Where It All Falls Apart

As with many things in Windows, the operating system is too trusting of developers. Of course not all developers fall into this trap, but many applications in Windows (including many written by Microsoft) don’t follow the best practices on how to deal with High DPI displays. Let’s take a look at one example – VLC player.

VLC 1.0 is what is referred to as a DPI-unaware application. The application was created to render at 96 DPI and it just expects the display to match. This makes the application undersized on a High DPI display, but thanks to DPI Virtualization Windows can automatically scale the application up to match the DPI settings of the display. This does introduce some blurriness to the appearance, but all menu controls and fonts are the correct size for the screen as seen here:

Looking at that image, it’s clearly upscaled but it’s also completely usable. So what’s the issue? VLC is a media player. With DPI Virtualization, media being played back through the application is also rendered at 96 DPI, and then scaled up off screen. This produces a video that appears blurry to the end user, which is not what VLC wants. To correct this issue, the VLC developers changed the application to declare it as System DPI-aware. This disables Windows’ scaling of the application, and Windows expects the application to scale itself. However, in the case of VLC player it doesn’t actually do any scaling at all as you can see in these screen shots of VLC 1.1.1 and the most current version 2.1.3:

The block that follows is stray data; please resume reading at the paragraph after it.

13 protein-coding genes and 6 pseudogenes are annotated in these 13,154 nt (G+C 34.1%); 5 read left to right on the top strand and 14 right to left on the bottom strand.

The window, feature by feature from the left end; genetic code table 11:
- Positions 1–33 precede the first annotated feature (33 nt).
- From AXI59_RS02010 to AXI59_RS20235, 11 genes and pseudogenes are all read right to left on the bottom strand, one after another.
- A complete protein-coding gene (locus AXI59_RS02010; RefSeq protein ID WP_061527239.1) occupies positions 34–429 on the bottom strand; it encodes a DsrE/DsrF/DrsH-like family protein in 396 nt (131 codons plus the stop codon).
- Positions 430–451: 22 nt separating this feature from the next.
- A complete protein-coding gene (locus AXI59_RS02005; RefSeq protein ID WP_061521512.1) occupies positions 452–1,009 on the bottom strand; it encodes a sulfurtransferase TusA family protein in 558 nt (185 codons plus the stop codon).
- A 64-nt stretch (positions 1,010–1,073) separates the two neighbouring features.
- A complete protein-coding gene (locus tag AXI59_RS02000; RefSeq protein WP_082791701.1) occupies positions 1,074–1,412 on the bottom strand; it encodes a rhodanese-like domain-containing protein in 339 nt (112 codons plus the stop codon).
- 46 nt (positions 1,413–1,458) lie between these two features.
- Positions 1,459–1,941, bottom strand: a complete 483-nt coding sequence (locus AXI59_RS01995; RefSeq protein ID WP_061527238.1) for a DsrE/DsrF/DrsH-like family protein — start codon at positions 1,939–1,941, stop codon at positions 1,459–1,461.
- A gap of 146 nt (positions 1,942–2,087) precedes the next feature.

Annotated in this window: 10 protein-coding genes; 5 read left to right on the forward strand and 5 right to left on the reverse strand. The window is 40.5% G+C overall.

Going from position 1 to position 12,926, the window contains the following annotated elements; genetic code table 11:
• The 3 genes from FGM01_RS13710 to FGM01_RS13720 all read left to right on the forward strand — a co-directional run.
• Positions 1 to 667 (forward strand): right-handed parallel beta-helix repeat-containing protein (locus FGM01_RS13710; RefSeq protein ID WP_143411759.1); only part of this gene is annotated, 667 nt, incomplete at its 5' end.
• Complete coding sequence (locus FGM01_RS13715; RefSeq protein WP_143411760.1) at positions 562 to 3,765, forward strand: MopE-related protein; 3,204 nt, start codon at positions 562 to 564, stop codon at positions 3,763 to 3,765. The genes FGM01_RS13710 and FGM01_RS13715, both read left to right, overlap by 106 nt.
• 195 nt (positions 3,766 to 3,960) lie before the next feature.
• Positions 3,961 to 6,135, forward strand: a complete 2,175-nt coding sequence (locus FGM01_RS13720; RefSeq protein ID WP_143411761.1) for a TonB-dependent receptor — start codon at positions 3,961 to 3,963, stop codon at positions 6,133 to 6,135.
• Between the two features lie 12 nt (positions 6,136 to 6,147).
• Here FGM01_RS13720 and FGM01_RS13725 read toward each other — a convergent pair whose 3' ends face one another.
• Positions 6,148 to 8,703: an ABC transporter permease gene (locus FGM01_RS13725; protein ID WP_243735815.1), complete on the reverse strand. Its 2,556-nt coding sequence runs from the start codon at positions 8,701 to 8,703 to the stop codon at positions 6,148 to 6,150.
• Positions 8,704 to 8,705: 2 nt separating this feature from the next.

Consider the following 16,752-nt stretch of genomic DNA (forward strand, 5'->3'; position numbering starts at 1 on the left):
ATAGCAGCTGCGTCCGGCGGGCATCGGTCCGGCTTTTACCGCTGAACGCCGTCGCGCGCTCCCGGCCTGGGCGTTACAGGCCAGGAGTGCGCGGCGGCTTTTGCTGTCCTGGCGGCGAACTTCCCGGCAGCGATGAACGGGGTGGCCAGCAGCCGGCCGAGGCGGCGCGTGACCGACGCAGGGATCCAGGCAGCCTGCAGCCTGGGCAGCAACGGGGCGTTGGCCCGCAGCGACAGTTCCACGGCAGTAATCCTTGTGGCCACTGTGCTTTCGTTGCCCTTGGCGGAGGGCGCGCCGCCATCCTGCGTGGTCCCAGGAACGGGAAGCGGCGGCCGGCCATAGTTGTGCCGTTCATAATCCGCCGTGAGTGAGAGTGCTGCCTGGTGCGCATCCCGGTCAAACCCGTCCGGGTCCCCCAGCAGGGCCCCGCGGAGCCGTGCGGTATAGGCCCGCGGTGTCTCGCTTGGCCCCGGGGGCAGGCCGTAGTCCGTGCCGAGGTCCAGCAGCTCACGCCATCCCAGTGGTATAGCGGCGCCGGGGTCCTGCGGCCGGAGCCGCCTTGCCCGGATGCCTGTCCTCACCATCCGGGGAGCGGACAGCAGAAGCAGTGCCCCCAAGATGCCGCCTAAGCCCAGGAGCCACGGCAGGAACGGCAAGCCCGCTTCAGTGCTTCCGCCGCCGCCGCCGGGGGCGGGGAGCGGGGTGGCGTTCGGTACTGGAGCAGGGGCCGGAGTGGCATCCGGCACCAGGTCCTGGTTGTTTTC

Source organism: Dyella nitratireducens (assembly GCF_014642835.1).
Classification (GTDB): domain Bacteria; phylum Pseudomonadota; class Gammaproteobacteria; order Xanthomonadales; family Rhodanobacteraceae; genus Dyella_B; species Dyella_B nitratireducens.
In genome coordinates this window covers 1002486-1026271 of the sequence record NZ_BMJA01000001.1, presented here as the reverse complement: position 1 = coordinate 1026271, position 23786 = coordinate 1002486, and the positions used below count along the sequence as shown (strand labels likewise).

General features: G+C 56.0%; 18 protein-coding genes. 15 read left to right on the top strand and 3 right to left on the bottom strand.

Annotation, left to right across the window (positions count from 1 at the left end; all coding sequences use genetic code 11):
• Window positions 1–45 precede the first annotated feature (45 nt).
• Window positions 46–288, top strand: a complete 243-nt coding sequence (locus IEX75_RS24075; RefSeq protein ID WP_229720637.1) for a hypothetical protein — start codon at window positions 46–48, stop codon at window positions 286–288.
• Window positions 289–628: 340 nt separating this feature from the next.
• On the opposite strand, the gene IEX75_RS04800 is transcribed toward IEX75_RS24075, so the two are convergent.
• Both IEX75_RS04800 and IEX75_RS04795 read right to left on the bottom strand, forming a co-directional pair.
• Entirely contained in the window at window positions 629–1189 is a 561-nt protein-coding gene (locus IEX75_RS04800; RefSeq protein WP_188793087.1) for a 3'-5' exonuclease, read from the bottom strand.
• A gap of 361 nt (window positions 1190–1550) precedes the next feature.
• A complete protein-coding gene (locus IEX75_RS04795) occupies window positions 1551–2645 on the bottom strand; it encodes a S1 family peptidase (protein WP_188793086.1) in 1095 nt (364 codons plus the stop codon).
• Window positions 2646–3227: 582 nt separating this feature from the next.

Here, any of the UI elements that are handled by the operating system are scaled to the correct DPI settings, but the rest of the application is not scaled at all, which results in an application with unequal proportions. I’m not picking on VLC player here – it is just one of many applications that do exactly the same thing. It’s a great example to show the progression of when a coding choice was made to enable the flag and view the results of the change, as older versions of the software are still readily available. Also in VLC’s favor is the fact that their UI elements are somewhat oversized to start with. This could easily have been a design decision that their application was already usable at High DPI, so it’s not worth scaling the UI at this time.

Let’s look at another application which has long been called out for having issues when Windows is run on a High DPI system – Google Chrome. The oddest thing about Chrome not scaling well is that Chrome does actually support High DPI. Chrome OS, Mac OS X, and obviously the Android versions of Chrome all scale well. But on Windows? There are issues. Here’s a screenshot of Google Chrome taken on my Lenovo Yoga 2 Pro at 3200x1800 with Windows scaling set at 200% (the default setting from the factory):